This will be number four. Our three beautiful and maddening children are currently 4 (John), 2 1/2 (Lily), and 1 (Thomas). When he or she is born this December, they will be 4, 3, 1, and newborn – 4 under 5. We just found out last week, and at this point pregnancy is sort of old hat. My sister is due soon with her 6th, and she always says that she gets pregnant faster with each pregnancy, meaning that the symptoms start showing up sooner, as if her body is saying, “Oh, pregnancy? I know how to do that!” The worst part of pregnancy for my wife is sleeping – her back just gets all out of whack, and our mattress isn’t helping. We’d like to get a new mattress, but we want our next bed to be a King. So “I’ll build us a bed someday so we can get a more comfortable mattress” has just turned into, “I’m building a bed!”
We like this bed, called the Riverside Craftsman Bed. For the life of me, I can’t seem to get the interwebs to tell me where the thing is made, by whom, or out of what. I’m guessing Poplar core with Oak Veneer, questionable joinery, made somewhere between China and whatever country has just started to come into the industrial age and has the cheapest labor. Anyway, I’ll be following the design pretty closely, with the most obvious difference being the lumber and joinery. The slats will be resawn from 4/4 Walnut and bookmatched with the best grain I can find at the center.
Amazon sells it for $1350. Based on my calculations and pricing from a few places around town, I can get the rough lumber in Walnut for under $500, maybe less if I can keep the waste to a minimum.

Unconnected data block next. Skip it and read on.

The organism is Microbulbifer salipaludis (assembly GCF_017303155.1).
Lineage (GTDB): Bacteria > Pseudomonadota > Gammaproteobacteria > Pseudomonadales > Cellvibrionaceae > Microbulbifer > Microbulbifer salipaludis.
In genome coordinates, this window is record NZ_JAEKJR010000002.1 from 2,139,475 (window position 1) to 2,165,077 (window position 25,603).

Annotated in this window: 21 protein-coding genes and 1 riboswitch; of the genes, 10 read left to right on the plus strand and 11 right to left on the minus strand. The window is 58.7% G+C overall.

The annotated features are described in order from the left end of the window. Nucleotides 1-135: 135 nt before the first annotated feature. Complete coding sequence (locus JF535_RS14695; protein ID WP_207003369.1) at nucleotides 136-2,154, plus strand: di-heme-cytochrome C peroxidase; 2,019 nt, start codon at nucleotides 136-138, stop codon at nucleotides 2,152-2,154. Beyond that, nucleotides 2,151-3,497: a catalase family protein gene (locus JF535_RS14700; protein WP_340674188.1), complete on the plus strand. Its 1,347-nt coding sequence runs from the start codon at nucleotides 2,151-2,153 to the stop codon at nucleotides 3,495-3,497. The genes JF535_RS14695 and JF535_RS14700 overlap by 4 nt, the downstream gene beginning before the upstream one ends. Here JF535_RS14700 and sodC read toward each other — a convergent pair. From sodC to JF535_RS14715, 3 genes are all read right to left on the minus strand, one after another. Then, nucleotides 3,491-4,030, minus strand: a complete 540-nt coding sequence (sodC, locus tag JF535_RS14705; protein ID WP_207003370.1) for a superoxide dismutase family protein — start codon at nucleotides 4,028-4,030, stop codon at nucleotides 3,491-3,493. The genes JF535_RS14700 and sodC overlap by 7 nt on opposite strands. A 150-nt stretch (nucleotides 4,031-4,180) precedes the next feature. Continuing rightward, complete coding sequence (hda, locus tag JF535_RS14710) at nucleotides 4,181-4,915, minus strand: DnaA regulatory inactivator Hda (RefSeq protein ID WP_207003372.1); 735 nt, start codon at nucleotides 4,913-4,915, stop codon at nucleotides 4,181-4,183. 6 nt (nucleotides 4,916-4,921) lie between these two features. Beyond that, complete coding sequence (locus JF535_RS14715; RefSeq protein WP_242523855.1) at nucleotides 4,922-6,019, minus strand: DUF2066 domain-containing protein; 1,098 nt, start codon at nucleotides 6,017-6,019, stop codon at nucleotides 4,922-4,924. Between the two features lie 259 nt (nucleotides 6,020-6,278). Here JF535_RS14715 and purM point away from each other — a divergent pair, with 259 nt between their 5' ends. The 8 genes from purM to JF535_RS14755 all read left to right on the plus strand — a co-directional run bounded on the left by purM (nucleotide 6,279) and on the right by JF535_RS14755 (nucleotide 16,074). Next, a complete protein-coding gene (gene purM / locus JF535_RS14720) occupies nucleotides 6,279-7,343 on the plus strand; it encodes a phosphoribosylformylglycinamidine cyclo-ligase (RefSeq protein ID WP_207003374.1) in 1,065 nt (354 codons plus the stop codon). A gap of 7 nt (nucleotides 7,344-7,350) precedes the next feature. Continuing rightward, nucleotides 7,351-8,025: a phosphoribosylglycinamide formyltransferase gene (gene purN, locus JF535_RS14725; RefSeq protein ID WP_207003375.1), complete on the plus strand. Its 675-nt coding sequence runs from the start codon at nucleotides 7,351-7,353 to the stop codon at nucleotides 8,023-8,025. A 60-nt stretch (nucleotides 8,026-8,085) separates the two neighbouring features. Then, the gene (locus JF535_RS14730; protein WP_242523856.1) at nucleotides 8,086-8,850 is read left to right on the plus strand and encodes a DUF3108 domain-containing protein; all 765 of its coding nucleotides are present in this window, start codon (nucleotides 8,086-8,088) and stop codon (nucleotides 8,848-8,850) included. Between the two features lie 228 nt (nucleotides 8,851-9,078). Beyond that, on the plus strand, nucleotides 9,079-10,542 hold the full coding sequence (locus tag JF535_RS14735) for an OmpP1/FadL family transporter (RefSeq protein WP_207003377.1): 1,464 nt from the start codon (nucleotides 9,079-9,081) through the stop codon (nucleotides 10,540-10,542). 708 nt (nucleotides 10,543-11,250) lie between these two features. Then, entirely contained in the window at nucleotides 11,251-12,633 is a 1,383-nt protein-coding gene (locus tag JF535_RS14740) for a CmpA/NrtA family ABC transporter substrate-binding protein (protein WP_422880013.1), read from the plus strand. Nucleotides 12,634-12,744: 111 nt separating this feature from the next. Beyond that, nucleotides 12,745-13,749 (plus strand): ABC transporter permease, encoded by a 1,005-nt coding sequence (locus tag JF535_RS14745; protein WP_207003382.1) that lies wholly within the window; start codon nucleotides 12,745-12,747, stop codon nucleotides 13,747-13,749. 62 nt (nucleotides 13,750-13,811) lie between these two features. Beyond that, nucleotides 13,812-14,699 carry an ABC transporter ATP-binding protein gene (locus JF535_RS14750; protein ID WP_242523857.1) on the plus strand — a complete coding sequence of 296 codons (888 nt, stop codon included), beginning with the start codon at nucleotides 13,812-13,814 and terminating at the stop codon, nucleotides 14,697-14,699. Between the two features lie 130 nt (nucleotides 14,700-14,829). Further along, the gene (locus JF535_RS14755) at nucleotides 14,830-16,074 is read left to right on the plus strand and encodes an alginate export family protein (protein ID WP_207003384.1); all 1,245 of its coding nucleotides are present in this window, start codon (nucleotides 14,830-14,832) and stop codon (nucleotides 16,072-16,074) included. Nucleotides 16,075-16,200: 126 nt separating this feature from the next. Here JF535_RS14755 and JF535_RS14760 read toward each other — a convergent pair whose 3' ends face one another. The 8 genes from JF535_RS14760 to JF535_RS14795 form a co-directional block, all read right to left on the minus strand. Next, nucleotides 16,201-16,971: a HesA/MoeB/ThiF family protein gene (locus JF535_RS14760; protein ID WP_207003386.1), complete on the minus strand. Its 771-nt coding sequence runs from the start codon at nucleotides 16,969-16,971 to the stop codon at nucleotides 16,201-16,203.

The one big question I have is how to join the rails to the headboard and footboard.
- Movable 1-4 times over the next 60 years.
- Sturdy and doesn’t rack.
- Durable – able to withstand my kids’ abuse.
I’m guessing that the two ways to make a bed sturdy are to make the rails wide (tall): 8-10 inches, and to join them tightly to the posts. I’m a big fan of building projects that have no metal included, but I’m open to bed bolts or zip bolts if they’re the best solution. I like traditional exposed joinery, but I don’t have a ton of experience with it. I’m currently thinking about double through tenons with 5/8” or 3/4” drawbored pegs. I figure that if we ever need to move, I can put a screw in the pegs, use it to pull them out, then just cut and install new pegs to reassemble. But will the drawbored holes give over time and cease to be as strong a joint? This bed will need to stand up to 20 years worth of kids running and jumping onto it, Saturday morning pile-ups, and all manner of other abuse associated with having a family of 6 (or more?), then still be sturdy for another 30 or 40 years of peacetime. I’m looking for the best solution – not the cheapest or easiest.
Have you built a sturdy bed? How did you join the rails?
I’ve never built a project this big or complex, so other resources or ideas are more than welcome!
-- "Those who are not dissatisfied will never make any progress" - Dr. Shigeo Shingo